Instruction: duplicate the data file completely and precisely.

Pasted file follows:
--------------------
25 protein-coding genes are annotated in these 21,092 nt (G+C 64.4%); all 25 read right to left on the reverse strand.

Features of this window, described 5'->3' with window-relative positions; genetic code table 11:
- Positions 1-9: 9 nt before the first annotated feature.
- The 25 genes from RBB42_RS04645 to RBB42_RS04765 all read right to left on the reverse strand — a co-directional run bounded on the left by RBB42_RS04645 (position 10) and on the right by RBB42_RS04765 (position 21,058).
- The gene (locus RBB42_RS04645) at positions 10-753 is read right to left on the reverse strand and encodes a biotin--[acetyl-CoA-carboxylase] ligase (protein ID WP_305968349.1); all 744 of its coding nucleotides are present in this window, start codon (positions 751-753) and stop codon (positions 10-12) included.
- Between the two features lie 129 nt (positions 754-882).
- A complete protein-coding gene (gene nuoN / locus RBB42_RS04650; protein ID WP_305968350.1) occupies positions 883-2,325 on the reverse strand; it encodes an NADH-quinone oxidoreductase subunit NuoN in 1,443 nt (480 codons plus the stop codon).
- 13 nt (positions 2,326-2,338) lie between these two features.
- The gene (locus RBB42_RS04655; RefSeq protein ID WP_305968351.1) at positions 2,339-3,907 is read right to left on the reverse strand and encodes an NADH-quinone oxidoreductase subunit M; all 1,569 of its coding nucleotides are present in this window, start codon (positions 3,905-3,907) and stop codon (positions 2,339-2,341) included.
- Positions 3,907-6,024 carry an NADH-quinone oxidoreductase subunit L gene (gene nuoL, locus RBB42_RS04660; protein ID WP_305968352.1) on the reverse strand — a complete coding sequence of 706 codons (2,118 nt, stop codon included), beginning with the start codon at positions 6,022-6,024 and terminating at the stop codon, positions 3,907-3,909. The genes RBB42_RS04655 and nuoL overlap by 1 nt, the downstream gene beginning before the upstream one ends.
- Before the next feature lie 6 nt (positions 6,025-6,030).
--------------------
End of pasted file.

25 protein-coding genes are annotated in these 21,092 nt (G+C 64.4%); all 25 read right to left on the reverse strand.

Features of this window, described 5'->3' with window-relative positions; genetic code table 11:
- Positions 1-9: 9 nt before the first annotated feature.
- The 25 genes from RBB42_RS04645 to RBB42_RS04765 all read right to left on the reverse strand — a co-directional run bounded on the left by RBB42_RS04645 (position 10) and on the right by RBB42_RS04765 (position 21,058).
- The gene (locus RBB42_RS04645) at positions 10-753 is read right to left on the reverse strand and encodes a biotin--[acetyl-CoA-carboxylase] ligase (protein ID WP_305968349.1); all 744 of its coding nucleotides are present in this window, start codon (positions 751-753) and stop codon (positions 10-12) included.
- Between the two features lie 129 nt (positions 754-882).
- A complete protein-coding gene (gene nuoN / locus RBB42_RS04650; protein ID WP_305968350.1) occupies positions 883-2,325 on the reverse strand; it encodes an NADH-quinone oxidoreductase subunit NuoN in 1,443 nt (480 codons plus the stop codon).
- 13 nt (positions 2,326-2,338) lie between these two features.
- The gene (locus RBB42_RS04655; RefSeq protein ID WP_305968351.1) at positions 2,339-3,907 is read right to left on the reverse strand and encodes an NADH-quinone oxidoreductase subunit M; all 1,569 of its coding nucleotides are present in this window, start codon (positions 3,905-3,907) and stop codon (positions 2,339-2,341) included.
- Positions 3,907-6,024 carry an NADH-quinone oxidoreductase subunit L gene (gene nuoL, locus RBB42_RS04660; protein ID WP_305968352.1) on the reverse strand — a complete coding sequence of 706 codons (2,118 nt, stop codon included), beginning with the start codon at positions 6,022-6,024 and terminating at the stop codon, positions 3,907-3,909. The genes RBB42_RS04655 and nuoL overlap by 1 nt, the downstream gene beginning before the upstream one ends.
- Before the next feature lie 6 nt (positions 6,025-6,030).